The "developer experience" took me from wack-stack to JAMStack overnight.
Allow me to elaborate. Prior to a year ago, every project I developed was written either from scratch in pure XHTML, HTML5, CSS, SASS and jQuery. Depending on the project, I would either custom write a back-end in PHP & MySQL, or use an existing CMS (majority of the time) such as Wordpress.
I've developed websites with other systems too like Shopify and Magento, although I've never done one from scratch with those. Ugh, no thanks.
Wordpress, however, was my main CMS of choice to build practically any kind of website. I used it at every agency I worked for. Everyone loved it, still does too.
A couple of years ago whilst I was manaaging a team at a local agency, we developed a little extention that was based on ACF (Advanced Custom Fields) at it's core. This allowed us to create modules / components to give clients a really amazing "page builder" feature. How pages were structured was now completely in the client's hands. The modules / components would be designed to the client's requirements and always remained structurally the same. It just allowed them to reposition them and create interesting pages.
When this was developed and introduced, we never built a website any differently. And this became a little problem as we were creating the same old stuff over and over again. We weren't really getting any better. We became stagnant. But, the clients still loved it and even to this day, it's still an impressive invention.
In 2018, I was doing some research into other technologies. I had seen and heard words like "modern development", "JAMStack", "Angular", etc but I hadn't really paid any attention to it previously.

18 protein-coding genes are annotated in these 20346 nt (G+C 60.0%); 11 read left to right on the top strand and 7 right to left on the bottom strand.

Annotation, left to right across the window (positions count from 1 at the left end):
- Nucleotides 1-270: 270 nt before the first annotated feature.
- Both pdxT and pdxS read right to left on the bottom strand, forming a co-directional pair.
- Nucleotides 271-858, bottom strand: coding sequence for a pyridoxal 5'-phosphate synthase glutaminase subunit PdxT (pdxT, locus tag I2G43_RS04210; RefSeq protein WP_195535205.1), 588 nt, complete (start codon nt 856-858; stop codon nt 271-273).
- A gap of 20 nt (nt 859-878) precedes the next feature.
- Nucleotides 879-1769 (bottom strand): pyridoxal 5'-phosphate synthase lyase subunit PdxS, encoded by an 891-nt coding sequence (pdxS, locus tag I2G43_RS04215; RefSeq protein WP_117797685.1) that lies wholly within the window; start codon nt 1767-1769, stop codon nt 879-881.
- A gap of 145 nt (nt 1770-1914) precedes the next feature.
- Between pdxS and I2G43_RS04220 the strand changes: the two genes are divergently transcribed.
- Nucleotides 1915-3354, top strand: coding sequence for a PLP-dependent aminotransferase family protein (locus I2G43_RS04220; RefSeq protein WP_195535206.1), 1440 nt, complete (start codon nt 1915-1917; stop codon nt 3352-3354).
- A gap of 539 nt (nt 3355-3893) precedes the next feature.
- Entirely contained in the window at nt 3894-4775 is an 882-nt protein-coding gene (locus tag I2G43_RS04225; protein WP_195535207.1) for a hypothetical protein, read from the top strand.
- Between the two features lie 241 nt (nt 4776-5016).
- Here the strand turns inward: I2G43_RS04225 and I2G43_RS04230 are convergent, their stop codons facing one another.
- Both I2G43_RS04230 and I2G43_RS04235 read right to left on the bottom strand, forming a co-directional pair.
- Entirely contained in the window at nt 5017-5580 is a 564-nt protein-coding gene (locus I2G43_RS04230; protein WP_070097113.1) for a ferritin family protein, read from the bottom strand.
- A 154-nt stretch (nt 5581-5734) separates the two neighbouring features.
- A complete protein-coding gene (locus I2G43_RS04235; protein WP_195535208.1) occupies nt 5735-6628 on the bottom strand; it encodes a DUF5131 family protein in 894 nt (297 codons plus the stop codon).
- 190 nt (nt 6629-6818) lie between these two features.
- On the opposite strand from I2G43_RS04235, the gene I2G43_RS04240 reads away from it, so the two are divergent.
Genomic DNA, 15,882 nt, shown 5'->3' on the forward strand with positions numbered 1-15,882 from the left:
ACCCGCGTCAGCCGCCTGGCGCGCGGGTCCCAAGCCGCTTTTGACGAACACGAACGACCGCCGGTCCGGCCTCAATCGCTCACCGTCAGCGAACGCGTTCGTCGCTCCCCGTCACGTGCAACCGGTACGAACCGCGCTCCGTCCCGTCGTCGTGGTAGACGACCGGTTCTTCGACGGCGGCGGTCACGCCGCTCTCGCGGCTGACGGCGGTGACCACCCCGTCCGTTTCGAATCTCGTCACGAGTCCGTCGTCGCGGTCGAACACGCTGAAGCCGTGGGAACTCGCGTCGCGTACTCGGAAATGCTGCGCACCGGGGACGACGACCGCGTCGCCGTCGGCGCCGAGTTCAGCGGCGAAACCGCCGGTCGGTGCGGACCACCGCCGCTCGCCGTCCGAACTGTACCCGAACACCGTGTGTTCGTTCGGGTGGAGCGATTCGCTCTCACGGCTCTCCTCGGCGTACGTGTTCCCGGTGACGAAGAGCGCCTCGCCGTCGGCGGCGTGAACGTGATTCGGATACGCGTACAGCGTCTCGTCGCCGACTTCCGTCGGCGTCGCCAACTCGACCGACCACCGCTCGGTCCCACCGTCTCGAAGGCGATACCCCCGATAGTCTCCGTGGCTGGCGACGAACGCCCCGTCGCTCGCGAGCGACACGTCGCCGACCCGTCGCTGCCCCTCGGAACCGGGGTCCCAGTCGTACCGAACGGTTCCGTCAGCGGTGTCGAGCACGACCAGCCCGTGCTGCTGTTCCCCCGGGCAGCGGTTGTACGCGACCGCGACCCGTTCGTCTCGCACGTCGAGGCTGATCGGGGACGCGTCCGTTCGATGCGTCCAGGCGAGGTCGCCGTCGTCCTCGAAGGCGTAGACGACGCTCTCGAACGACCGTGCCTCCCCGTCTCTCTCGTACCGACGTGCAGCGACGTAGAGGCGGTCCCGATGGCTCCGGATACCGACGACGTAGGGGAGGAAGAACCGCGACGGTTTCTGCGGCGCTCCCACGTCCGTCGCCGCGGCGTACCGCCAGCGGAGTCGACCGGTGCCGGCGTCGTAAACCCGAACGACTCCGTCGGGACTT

When I discovered JAMStack, I was quite impressed with some of things I found. I heard of React, Angular and Vue and did a little reading in to those. One was more complicated than the other.
I met a couple of people and got talking to them, at the time they were heavily developing with React. Logically I thought this was the right path, and today I still believe that.
Towards late 2018 I discovered GatsbyJs, a framework built with React that allows you to build almost any kind of website, but it gets served up in a static format. It removed the obsticles of CMS and server slowness, the website would be served up on a CDN (Content Delivery Network) and in most cases, for free. Finding this was like a dream never dreamt come true.
I made an attempt at learning how to code in React and I'll be honest, because of my background and experience with older technologies, this was a really big leap and found it to be a very difficult task.
A couple of close friends got on board with Gatsby, so we're learning from each other as we're diving more and more into it. Joe Taylor and I, created a grid framework (based on Foundation 6 - our previous favourite go-to html/css framework) that we can use to develop websites much faster than ever before.
The learning curve of React was steep for me, personally, but it could be very different for others. Gatsby definitely helped me change the way I think with the developer side of my brain and it has opened up many opportunities.
I hope, every website going forward that I ever create, will be in React and Gatsby. Goodbye wordpress and traditional html / css.
In comparison, with how I'm developing websites now, I use Gatsby and my grid framework as a base foundation. I can plug into any API-based CMS headlessly like DatoCMS or Prismic to pull data and dynamically create pages. I use those CMS's to create a back-end in a matter of hours, rather than days or weeks with Wordpress. I use Netlify to host the front-end, which is free with a free basic SSL certificate.
You may have seen some amazing effects around this website that are created in Canvas, e.g. the cursor or day/night mode. These couldn't have been easier without React.
This website, in particular, was designed and developed by yours truly, in approximately 3-4 weeks.
Since learning React and doing more and more with Gatsby, I feel like I can now achieve more than what I could do when developing traditionally with html / css / wordpress.
Check out my later articles to see how I'm progressing.